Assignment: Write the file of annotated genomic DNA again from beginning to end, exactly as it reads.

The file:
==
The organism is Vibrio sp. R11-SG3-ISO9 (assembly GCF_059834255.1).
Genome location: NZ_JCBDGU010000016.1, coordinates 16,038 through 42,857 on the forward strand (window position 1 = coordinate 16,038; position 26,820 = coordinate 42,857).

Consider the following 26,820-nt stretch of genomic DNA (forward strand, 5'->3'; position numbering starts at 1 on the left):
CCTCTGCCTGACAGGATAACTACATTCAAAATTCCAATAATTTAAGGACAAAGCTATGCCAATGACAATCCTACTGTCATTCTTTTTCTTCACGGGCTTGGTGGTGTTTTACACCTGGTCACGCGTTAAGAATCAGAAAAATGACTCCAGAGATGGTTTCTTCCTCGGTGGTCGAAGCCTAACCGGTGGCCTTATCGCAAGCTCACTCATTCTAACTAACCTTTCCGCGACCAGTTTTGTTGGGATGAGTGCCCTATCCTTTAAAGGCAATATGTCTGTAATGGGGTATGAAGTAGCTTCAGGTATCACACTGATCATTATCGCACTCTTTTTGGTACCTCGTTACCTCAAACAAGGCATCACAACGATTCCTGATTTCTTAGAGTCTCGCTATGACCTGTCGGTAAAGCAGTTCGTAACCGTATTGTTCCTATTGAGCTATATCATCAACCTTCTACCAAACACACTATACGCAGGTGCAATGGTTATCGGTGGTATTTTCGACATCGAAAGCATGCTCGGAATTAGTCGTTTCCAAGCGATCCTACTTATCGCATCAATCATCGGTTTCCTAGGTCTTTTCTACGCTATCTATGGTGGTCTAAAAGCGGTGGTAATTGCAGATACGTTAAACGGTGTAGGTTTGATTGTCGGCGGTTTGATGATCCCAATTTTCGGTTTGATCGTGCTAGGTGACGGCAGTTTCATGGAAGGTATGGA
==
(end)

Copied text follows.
The organism is Vibrio sp. R11-SG3-ISO9 (assembly GCF_059834255.1).
Genome location: NZ_JCBDGU010000016.1, coordinates 16,038 through 42,857 on the forward strand (window position 1 = coordinate 16,038; position 26,820 = coordinate 42,857).

Consider the following 26,820-nt stretch of genomic DNA (forward strand, 5'->3'; position numbering starts at 1 on the left):
CCTCTGCCTGACAGGATAACTACATTCAAAATTCCAATAATTTAAGGACAAAGCTATGCCAATGACAATCCTACTGTCATTCTTTTTCTTCACGGGCTTGGTGGTGTTTTACACCTGGTCACGCGTTAAGAATCAGAAAAATGACTCCAGAGATGGTTTCTTCCTCGGTGGTCGAAGCCTAACCGGTGGCCTTATCGCAAGCTCACTCATTCTAACTAACCTTTCCGCGACCAGTTTTGTTGGGATGAGTGCCCTATCCTTTAAAGGCAATATGTCTGTAATGGGGTATGAAGTAGCTTCAGGTATCACACTGATCATTATCGCACTCTTTTTGGTACCTCGTTACCTCAAACAAGGCATCACAACGATTCCTGATTTCTTAGAGTCTCGCTATGACCTGTCGGTAAAGCAGTTCGTAACCGTATTGTTCCTATTGAGCTATATCATCAACCTTCTACCAAACACACTATACGCAGGTGCAATGGTTATCGGTGGTATTTTCGACATCGAAAGCATGCTCGGAATTAGTCGTTTCCAAGCGATCCTACTTATCGCATCAATCATCGGTTTCCTAGGTCTTTTCTACGCTATCTATGGTGGTCTAAAAGCGGTGGTAATTGCAGATACGTTAAACGGTGTAGGTTTGATTGTCGGCGGTTTGATGATCCCAATTTTCGGTTTGATCGTGCTAGGTGACGGCAGTTTCATGGAAGGTATGGA